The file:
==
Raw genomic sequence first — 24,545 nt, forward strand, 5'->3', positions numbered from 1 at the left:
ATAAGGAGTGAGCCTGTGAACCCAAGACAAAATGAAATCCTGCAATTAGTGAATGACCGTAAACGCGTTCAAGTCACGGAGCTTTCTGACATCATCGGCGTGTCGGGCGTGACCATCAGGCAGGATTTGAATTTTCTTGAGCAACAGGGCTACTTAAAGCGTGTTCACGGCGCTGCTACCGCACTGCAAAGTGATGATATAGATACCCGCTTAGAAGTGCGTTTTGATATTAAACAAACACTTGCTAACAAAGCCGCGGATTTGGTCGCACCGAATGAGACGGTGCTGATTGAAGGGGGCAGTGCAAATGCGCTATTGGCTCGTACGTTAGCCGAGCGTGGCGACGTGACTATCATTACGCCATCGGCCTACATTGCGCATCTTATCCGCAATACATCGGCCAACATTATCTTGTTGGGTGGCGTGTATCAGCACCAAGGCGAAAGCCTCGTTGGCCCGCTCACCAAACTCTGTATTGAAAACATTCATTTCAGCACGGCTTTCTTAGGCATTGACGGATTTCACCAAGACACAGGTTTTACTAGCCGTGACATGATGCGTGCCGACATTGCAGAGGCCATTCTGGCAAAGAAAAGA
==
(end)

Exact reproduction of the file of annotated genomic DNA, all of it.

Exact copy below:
Raw genomic sequence first — 24,545 nt, forward strand, 5'->3', positions numbered from 1 at the left:
ATAAGGAGTGAGCCTGTGAACCCAAGACAAAATGAAATCCTGCAATTAGTGAATGACCGTAAACGCGTTCAAGTCACGGAGCTTTCTGACATCATCGGCGTGTCGGGCGTGACCATCAGGCAGGATTTGAATTTTCTTGAGCAACAGGGCTACTTAAAGCGTGTTCACGGCGCTGCTACCGCACTGCAAAGTGATGATATAGATACCCGCTTAGAAGTGCGTTTTGATATTAAACAAACACTTGCTAACAAAGCCGCGGATTTGGTCGCACCGAATGAGACGGTGCTGATTGAAGGGGGCAGTGCAAATGCGCTATTGGCTCGTACGTTAGCCGAGCGTGGCGACGTGACTATCATTACGCCATCGGCCTACATTGCGCATCTTATCCGCAATACATCGGCCAACATTATCTTGTTGGGTGGCGTGTATCAGCACCAAGGCGAAAGCCTCGTTGGCCCGCTCACCAAACTCTGTATTGAAAACATTCATTTCAGCACGGCTTTCTTAGGCATTGACGGATTTCACCAAGACACAGGTTTTACTAGCCGTGACATGATGCGTGCCGACATTGCAGAGGCCATTCTGGCAAAGAAAAGA